Octopus step process to start Azure VM if not already running

I am looking to update my deployment process to add an additional step before deploying that basically does a health check and if that fails (as the Azure VM might be off) I would like to start the VM, wait for it to be healthy and then deploy.

What is the best solution on Octopus 3.7.10 to do that, the only thing I can see that might match is Run a Script or Run an Azure Powershell Script but unsure how to approach either option.

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Thanks for getting in touch.

Yes, you’re on the right track. You’d need a “Run an Azure PowerShell Script” step. To use this, you’ll firstly need to setup an Azure Service Principal account.

Once you have that setup and passing a test, you can then run any of the Azure PowerShell cmdlets for Virtual Machines.

For example, I have a VM called “marktopus” (in a resource group of the same name), and can query my specific VM by running this script:

$result = Get-AzureRmVM -ResourceGroupName "marktopus" -Name "marktopus" -Status
$result.Statuses | Format-Table

The Statuses property appears to be a collection. In my case, it was the second entry that told me about whether the VM was deallocated or running.

E.g. If I queried the Code property on the second object in the Statuses collection like this:


It resulted in either of these values:

  • PowerState/deallocated
  • PowerState/running

So you could play around and see what the above script returns for your scenario.

Then you can call either of these PowerShell cmdlets to start/stop your VM respectively:


Hope this helps.

Thanks Mark, in terms of the Azure PowerShell all that makes sense.
I guess I would need to run this script on the Octo server correct?
I would like to know how to pass on the VM name from Octopus itself (the machine I am running this against) so I don’t have to create multiple scripts for multiple machines but only one with parameters (though not sure that’s possible if the resource group needs to always be passed in)
Any idea?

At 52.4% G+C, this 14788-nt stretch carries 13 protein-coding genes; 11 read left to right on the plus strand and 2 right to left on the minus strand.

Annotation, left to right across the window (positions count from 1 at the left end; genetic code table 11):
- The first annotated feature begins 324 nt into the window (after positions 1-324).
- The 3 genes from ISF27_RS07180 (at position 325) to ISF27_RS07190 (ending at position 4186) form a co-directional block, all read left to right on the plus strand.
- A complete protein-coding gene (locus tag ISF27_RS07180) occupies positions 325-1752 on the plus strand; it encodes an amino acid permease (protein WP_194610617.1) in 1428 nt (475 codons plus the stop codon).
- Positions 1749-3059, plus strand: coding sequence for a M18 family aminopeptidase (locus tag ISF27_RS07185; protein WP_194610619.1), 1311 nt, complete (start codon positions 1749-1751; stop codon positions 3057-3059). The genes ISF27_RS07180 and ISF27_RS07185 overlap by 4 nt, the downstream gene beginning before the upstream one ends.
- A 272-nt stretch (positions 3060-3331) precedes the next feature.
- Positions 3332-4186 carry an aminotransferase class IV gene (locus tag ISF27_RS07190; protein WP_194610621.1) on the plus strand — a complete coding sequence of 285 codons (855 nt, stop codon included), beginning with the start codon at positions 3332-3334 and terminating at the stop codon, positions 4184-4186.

Yes, this Azure PowerShell Script step runs on/from your Octopus Server.

Re. passing the VM name(s) from Octopus, you could experiment with variable to store all the names of the VMs that you want the scrpt to have access to.

E.g. Create a project variable with a CSV value:

MyVmNames: name1,name2,name3

Then in your Octopus script, you could access these values like so:

$vmNames = $OctopusParameters["MyVmNames"].Split(",");
#$vmNames | Format-List
foreach ($vmName in $vmNames) {
    write-host $("VM: $vmName");
    #TODO: whatever you wanna do with this VM name...

That might work if all your VMs share a single resource group.

However if each VM has a unique resource group, then you could approach it several ways, but one approach might be to include the resource group name piped next to the VM name in that CSV value like so:

MyVmNames: name1|resourceGroup1,name2|resourceGroup2,name3|resourceGroup3

Then as you’re iterating over that names, you’d have to split by | to then access the name and resource group for each entry.

The good thing about scripting is you can play around in PowerShell first (with some local variables), then when you have something working, you just transfer the variables and script to Octopus :slight_smile:

Hope that helps.


Thanks again Mark. I did some testing and that works as expected.
I am wondering whether to use the Check Health step or just use Azure Powershell (machine status) to determine if the VM is switched off.
For the Check Health step I am not sure how to conditionally run the power on powershell if the connection-only test fails

Glad you got that working.

If you have Tentacles on each of these VMs, it might get difficult to try and run health check steps to detect that machines were offline, then successfully continue the deployment. But you could probably do that by first running a health check step set to perform a connectivity-only check + skip targets that are unavailable, then have a script step that queries the Octopus REST API for machines that are offline matching your expected tags, then take those machines and run whatever magic you need to turn those machines on in Azure, then re-run another health check step after that. But as you can imagine, it starts getting pretty complex to setup.

It’s probably easier to reason about if you kick off a deployment, and the first step that essentially says: “Azure, I expect X, Y and Z machines to be online, turn them on”, then run a health check step and your Tentacles should then pass a health check. Then you continue with the rest of your deployment knowing those VMs are online.

But if you do get some other combination working, we’d be interested in how you approached it, so please let us know :slight_smile:


Thanks again Mark, the script is coming along nicely.
One more question, instead of adding the VM names as a variable for the Project, how can I call directly on the name variable of the Octopus hosts that the deployment process targets? Is there a keyword for that?

Hi, Sorry could you confirm what you mean by “the name variable of the Octopus hosts”?

One thing that may help is OctopusPrintVariables. You can set a project variable named OctopusPrintVariables with a value of True, create a new release and run a deployment, and it will then show you all available variables at deployment-time in the verbose logs. This is useful for seeing what variable name/values are available at the time of your deployment (for each of your targets).

Hope this helps.


Found it.

$targetName = $OctopusParameters[“Octopus.Machine.Name”];

This was the variable I was looking for.

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